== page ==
Jarana has opened at the American Dream Mall in East Rutherford, adding a Peruvian spot to the mall’s ever-growing selection of eateries. Owned and operated by the restaurant group of Peruvian celebrity chef Gastón Acurio, Jarana is a Peruvian term for “celebration.”
The kitchen is led by executive chef Jesus Delgado, who draws inspiration from his upbringing in Peru and the recipes of his grandmother. “Homemade is what we’re about at Jarana,” he says. “We’re interested in good, home food.”
Stepping into the restaurant, your eyes are drawn to the multicolored basket lamps hanging from the ceiling and the colorful, attention-grabbing mural by Peruvian artist Fefa Cox.
Jarana offers traditional Peruvian cocktails, such as the pisco sour (made with pisco, simple syrup, lime juice and egg white). Sweet yet acidic, it was garnished with powdered cinnamon, a perfect slightly spicy contrast. Another cocktail, the chilcano, comprises pisco, ginger ale and lime. Our server called it “pretty much a pisco mule.” Indeed, it tasted like a Moscow mule but with vodka, resulting in a bit of a smoother taste.
Our night started with classic ceviche (raw fish marinated in lime juice) and causa limeña (a kind of casserole containing chicken salad, potatoes, chopped hard-boiled eggs, tomatoes and yellow huancaina cheese sauce). Anticuchos—grilled beef heart skewers—were some of the most tender and perfectly cooked I’ve ever had. Most distinctive of the starters were the aji de gallina croquettes: shredded chicken in a creamy yellow chili sauce, breaded and fried. They were crispy on the outside; warm and packed with chili flavor inside.
For entrées, the “poderoso” (“powerful” in Spanish) featured classic Peruvian-style fried rice, rotisserie chicken, plantains and fries. The seco limeño, a cilantro beef stew slow-cooked for four hours, was so tender that we easily cut through it with a spoon. Apanado bachiche is composed of tallarines verdes (green spaghetti with spinach-pesto cream sauce), a breaded pan-fried steak and papas a la huancaina, boiled potatoes in the huancaina cheese sauce.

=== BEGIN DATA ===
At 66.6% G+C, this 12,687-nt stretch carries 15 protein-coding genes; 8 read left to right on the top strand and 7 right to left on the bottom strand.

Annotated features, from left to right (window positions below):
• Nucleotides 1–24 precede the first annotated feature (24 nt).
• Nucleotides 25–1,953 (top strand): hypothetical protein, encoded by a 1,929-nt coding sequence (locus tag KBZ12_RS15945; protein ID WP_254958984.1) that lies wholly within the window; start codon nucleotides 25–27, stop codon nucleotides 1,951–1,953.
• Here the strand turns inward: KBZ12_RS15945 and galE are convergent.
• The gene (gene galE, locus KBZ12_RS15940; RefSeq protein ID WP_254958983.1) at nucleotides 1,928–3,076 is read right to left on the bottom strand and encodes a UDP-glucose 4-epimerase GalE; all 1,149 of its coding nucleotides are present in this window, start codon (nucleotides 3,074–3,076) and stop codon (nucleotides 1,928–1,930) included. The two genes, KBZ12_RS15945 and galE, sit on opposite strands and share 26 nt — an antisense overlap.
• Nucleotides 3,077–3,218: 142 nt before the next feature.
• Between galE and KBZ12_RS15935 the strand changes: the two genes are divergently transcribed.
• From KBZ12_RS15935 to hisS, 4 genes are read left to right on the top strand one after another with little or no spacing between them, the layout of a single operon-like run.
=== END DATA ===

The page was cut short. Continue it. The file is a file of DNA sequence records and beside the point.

The final entrée was tacu macho, the seafood catch of the day—in this case, flounder. It was accompanied by calamari and tacu tacu, a dish of rice and beans that have been mashed together and fried.
For dessert, tres leches cake was moist and delicious, and the chocolate cake with a cream made from lucuma (a pulpy fruit from the Andean region of South America) was quite pleasing. Alfajores, sandwich cookies filled with dulce de leche and dusted with powdered sugar, are normally bite-size, but Jarana’s are the biggest I’ve seen—nearly the size of a human hand, yet still crispy and sweet.
We concluded with a combinado—a small pot of rice pudding and a mazamorra morada, a pudding made from chicha morada, the popular Peruvian purple corn and fruit beverage. The creamy, cinnamon-flavored rice pudding contrasts so well with the fruity, gelatin-like mazamorra morada that you can’t help but want to mix the two together.
While Peruvian restaurants are by no means unknown in North Jersey, especially in nearby Paterson, they have yet to become mainstream. With its prime location at the American Dream Mall and its delicious food, Jarana just might change that.
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